The student news site of El Camino College

El Camino College The Union

The student news site of El Camino College

El Camino College The Union

The student news site of El Camino College

El Camino College The Union

Program helps new teachers succeed

Before she became the teacher education adviser, Janet Young remembers what it was like being a student striving to become a teacher.

“What I relate to the most is how lost I felt. I didn’t know what to do and where to go. I took classes that I didn’t need and when I got to the university, they were actually sitting there, crossing out classes on my transcript,” Young said. “And it was killing me. It was like ‘You didn’t need to take this, you didn’t need to take this.’ I don’t want my students to go through that.”

The first step to getting such questions answered is to take an elevator to the third floor of the Art B Building.

The Teacher Education Program (TEP), which serves more than 850 students, provides counseling, workshops that are designed to help students pass the CBEST, and usage of the teacher resource room.

The program serves as a lighthouse to guide prospective teachers into the university of their choice.

“This program is meant to help prepare students to become teachers. It is designed to offer them early experiences in the classroom so they can determine if they do indeed want to become a teacher or not,” Young said. “It is designed to get them ready to transfer.”

The hopes of TEP are to give students the opportunity to get early field work, to help them pass all of their early division classes, and to complete their education classes. They strive to help students have a high enough GPA, pass the CBEST and get them prepared to go to the university of their choice.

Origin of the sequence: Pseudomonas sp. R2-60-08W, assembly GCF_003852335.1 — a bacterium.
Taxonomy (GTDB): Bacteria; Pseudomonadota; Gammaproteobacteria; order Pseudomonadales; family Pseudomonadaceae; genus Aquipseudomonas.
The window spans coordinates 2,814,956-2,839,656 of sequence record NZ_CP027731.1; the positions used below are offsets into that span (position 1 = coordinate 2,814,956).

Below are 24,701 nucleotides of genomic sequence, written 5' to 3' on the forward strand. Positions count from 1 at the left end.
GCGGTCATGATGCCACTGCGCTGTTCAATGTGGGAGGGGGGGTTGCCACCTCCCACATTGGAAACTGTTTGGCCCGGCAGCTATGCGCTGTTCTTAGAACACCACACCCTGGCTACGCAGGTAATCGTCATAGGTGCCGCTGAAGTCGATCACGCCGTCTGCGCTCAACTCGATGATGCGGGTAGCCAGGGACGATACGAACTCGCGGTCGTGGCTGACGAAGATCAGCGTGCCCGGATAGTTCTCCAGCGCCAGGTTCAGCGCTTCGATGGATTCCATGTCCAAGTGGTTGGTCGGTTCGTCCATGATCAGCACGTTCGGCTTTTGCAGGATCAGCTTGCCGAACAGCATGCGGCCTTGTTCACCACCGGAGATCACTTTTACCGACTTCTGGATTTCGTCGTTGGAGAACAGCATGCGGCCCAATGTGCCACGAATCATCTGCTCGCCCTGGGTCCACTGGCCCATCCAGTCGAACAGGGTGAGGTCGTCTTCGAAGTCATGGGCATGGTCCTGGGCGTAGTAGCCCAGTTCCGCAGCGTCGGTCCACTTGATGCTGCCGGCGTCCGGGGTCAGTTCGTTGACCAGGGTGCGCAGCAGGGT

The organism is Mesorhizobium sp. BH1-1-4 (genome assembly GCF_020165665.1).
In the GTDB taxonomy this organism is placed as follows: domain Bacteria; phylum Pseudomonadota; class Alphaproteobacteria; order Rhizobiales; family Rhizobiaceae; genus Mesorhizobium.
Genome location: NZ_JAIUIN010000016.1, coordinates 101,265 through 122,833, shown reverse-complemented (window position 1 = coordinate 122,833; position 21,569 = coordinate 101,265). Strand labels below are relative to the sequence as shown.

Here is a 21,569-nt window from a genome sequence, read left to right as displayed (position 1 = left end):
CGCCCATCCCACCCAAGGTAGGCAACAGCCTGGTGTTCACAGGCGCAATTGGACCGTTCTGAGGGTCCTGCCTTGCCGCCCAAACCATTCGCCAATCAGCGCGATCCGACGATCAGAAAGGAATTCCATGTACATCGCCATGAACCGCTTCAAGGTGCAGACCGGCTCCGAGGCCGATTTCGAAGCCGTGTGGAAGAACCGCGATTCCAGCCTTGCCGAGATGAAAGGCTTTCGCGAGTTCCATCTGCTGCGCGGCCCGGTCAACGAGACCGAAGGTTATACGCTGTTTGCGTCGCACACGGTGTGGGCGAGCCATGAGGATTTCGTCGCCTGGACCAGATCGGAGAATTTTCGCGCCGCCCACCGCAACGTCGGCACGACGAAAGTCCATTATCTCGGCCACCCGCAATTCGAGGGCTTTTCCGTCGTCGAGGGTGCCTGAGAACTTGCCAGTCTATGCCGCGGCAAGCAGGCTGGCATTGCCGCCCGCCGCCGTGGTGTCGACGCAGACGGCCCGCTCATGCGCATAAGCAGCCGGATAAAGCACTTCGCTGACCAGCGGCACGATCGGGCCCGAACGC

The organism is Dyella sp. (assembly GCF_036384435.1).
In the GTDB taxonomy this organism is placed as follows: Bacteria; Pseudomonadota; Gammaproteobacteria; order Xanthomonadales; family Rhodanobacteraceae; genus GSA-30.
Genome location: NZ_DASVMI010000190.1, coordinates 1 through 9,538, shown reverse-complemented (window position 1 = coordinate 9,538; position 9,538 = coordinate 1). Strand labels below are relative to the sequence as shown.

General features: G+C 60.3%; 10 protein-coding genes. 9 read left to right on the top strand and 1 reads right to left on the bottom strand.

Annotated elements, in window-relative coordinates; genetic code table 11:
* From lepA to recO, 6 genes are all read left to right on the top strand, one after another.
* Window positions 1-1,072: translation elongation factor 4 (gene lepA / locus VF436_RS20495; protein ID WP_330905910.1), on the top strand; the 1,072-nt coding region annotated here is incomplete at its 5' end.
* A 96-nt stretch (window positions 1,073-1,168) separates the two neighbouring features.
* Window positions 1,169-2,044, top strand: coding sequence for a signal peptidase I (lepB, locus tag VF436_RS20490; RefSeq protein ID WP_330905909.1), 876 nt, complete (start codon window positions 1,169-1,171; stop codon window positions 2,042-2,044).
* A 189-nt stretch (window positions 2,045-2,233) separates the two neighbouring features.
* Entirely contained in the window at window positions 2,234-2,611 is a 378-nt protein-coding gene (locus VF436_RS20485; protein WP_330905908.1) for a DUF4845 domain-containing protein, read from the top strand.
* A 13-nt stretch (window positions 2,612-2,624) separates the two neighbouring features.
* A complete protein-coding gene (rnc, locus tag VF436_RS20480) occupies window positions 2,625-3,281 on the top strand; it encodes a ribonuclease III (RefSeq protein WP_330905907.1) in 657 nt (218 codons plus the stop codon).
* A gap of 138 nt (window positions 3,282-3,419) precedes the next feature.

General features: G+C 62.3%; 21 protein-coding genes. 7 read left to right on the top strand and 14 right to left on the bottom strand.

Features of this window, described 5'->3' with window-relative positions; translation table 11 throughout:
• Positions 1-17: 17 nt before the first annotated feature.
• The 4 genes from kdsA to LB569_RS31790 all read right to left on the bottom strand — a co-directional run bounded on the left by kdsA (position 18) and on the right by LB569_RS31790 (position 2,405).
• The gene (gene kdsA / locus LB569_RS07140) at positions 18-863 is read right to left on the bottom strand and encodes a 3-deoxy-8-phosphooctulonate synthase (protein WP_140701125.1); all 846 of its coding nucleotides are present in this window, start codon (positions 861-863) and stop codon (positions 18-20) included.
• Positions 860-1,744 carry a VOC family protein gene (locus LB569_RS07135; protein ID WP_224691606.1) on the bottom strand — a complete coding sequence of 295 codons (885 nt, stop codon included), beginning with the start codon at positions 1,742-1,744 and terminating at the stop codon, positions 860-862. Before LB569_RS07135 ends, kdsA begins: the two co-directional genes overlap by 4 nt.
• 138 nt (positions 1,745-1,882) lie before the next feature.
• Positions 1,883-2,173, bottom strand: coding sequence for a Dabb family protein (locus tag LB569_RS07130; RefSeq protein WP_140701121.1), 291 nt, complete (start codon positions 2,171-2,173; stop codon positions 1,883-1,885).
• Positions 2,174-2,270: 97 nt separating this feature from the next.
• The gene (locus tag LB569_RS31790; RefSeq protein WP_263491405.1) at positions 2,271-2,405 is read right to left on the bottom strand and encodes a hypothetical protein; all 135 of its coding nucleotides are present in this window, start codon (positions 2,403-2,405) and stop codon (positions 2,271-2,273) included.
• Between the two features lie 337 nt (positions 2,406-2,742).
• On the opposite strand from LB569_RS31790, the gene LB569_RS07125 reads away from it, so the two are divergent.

TEP, recognized by CSU Dominguez Hills, Long Beach and other universities, was started five years ago after requesting and receiving a Title V grant.

“They like our two counselors, Sheryl Crown and Madeline… It is valuable to call in and get time for your appointments because they usually book up a week or two in advance,” Minerva Montes, TEP secretary, said.

“They (students) are obviously enjoying the program, because they are calling and coming in for their appointments.”

Another big benefit to students is the use of the teacher resource room located in Room ArtB313.

With smiley-faced stars and happy faces hanging from the walls, the room provides students with computers, a laminator and books like “The Snail Trail” and “The Pig from the Pond.”

These are books teachers might not find at Schauerman Library.

“It’s (TEP) really good. There are a lot of books in here that you can check out. There is a lot of material you can use, not only for this class, but for other assignments that are due. I really like it,” Sonia Arrieta, liberal studies major, said.

Rita Romero, child development major, another prospective teacher, knows that these books will be useful where she is going to teach.

“Actually I am going to be a pre-school teacher,” she said. “I am going to be working with little ones between two and four years old because I enjoy it. I like to listen to the kids and I am patient.”

TEP, like so many other programs on campus, might not be available within the next couple of years due to budget cuts.

“Initially when we wrote the grant, it was expected that the college would pick up the tab, but with the budget cuts so drastic, there is not a promise that the college will be able to do that,” Young said.

Young said that she and other faculty members are toing to be working hard on a new proposal grant early in February .

“We do find ourselves worrying about it (being canceled),” Young said. “We are trying to seek out other options and we are going to be working on another grant proposal and try to keep the program going.”

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